(COLUMBUS, Ohio)—Ohio Governor Mike DeWine and Ohio Department of Natural Resources (ODNR) Director Mary Mertz today announced that ODNR has begun outfitting all natural resources and wildlife officers with body cameras.
“Body cameras are becoming an increasingly important piece of technology in all areas of law enforcement,” said Governor DeWine. “These new cameras have the ability to protect natural resources and wildlife officers while also offering transparency to the public.”
ODNR officers are certified peace officers who are required to enforce all laws and statutes of the state within their jurisdictions. Governor DeWine directed ODNR to begin the process toward outfitting their officers with body cameras last year. Following that directive, ODNR pursued approval from the Ohio Controlling Board to use $3.5 million in federal funding from the Federal Coronavirus Relief Fund under the Coronavirus Aid, Relief, and Economic Security (CARES) Act to purchase the new cameras.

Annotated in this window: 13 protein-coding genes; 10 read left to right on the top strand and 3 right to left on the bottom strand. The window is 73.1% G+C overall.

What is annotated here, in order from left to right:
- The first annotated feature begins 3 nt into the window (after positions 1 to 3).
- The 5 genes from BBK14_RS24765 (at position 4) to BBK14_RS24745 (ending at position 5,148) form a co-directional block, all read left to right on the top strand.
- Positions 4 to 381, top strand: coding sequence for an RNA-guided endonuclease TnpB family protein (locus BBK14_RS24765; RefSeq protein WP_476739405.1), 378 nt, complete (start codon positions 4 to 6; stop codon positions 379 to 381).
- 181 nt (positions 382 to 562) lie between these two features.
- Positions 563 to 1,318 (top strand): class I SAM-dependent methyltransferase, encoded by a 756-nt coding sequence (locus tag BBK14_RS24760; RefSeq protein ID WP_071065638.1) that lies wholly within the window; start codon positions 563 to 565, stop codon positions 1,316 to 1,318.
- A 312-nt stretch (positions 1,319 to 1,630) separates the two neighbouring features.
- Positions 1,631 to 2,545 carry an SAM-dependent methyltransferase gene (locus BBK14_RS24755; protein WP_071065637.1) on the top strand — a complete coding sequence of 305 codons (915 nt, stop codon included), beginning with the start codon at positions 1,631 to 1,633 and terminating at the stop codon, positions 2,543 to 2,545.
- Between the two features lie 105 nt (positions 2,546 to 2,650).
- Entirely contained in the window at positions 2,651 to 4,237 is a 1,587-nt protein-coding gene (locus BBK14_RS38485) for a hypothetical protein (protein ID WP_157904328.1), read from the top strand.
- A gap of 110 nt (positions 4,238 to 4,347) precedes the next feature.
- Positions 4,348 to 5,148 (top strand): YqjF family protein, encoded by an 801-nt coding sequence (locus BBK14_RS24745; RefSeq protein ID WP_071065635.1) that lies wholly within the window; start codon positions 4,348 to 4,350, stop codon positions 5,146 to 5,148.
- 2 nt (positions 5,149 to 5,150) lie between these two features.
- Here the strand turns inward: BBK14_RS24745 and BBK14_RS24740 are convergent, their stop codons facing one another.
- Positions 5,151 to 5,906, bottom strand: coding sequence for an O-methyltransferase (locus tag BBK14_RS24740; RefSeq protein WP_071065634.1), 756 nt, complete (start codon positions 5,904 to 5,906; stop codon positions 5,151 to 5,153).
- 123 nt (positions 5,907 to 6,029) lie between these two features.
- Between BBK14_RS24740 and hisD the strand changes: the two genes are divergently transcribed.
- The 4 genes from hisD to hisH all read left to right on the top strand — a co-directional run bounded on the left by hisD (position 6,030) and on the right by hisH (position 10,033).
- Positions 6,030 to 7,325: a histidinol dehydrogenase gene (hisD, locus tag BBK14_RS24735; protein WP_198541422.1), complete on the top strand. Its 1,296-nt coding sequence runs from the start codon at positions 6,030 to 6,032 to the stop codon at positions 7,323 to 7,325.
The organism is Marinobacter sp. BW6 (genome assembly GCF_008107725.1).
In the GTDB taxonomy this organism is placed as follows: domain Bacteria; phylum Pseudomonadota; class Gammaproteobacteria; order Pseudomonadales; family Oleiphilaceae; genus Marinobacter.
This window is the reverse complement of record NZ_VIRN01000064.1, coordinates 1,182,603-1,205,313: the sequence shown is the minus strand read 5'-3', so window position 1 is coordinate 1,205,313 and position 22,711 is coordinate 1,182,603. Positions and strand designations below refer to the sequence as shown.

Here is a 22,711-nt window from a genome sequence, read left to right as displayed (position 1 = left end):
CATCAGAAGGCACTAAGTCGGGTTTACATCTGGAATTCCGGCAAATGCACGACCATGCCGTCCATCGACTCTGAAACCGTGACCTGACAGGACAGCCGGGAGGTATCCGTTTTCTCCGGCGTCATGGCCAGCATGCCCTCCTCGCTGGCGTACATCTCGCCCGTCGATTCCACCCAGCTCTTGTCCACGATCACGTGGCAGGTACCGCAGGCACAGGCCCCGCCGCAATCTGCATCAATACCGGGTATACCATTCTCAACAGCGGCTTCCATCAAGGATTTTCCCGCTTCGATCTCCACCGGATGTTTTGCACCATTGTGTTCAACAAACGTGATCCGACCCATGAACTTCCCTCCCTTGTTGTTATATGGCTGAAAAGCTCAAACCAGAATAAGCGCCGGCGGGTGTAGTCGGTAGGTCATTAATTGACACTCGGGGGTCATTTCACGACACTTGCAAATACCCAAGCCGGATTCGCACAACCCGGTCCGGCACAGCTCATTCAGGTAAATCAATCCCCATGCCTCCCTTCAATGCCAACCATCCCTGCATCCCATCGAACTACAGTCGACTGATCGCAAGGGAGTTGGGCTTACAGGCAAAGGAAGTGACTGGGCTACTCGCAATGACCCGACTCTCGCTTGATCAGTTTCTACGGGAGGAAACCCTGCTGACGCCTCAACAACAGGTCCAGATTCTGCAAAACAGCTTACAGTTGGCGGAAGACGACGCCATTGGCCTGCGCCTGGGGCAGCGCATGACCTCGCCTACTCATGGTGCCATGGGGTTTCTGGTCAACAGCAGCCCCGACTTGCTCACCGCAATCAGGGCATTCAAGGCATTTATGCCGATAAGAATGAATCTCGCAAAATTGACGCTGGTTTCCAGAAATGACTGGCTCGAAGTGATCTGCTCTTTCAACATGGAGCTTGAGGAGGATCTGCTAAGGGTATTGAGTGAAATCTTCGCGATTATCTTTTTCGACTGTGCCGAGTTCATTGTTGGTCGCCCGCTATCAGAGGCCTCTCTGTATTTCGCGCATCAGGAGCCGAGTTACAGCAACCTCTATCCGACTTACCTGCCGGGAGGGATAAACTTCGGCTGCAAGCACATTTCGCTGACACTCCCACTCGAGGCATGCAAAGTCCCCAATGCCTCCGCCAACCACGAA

“Our officers have been well-trained in the use of this new technology that will help them better protect the people of Ohio,” said ODNR Director Mary Mertz. “We are excited to rollout these new cameras to increase the trust of our visitors while keeping our officers safe on the job.”
Body-worn cameras have become a key tool for law enforcement in recent years to accurately document arrests, critical incidents, and other interactions with the public. The cameras also allow for detailed documentation of crime and crash scenes, enhance the accuracy of incident reports and court testimony, and help to improve community-police relations.
The rollout of ODNR body-worn cameras is expected to be complete by the end of the year.
At Governor DeWine’s direction, the Ohio State Highway Patrol has also outfitted state troopers with body cameras and a grant program was developed by the Ohio Department of Public Safety to assist local law enforcement agencies with the costs associated with camera equipment and video storage.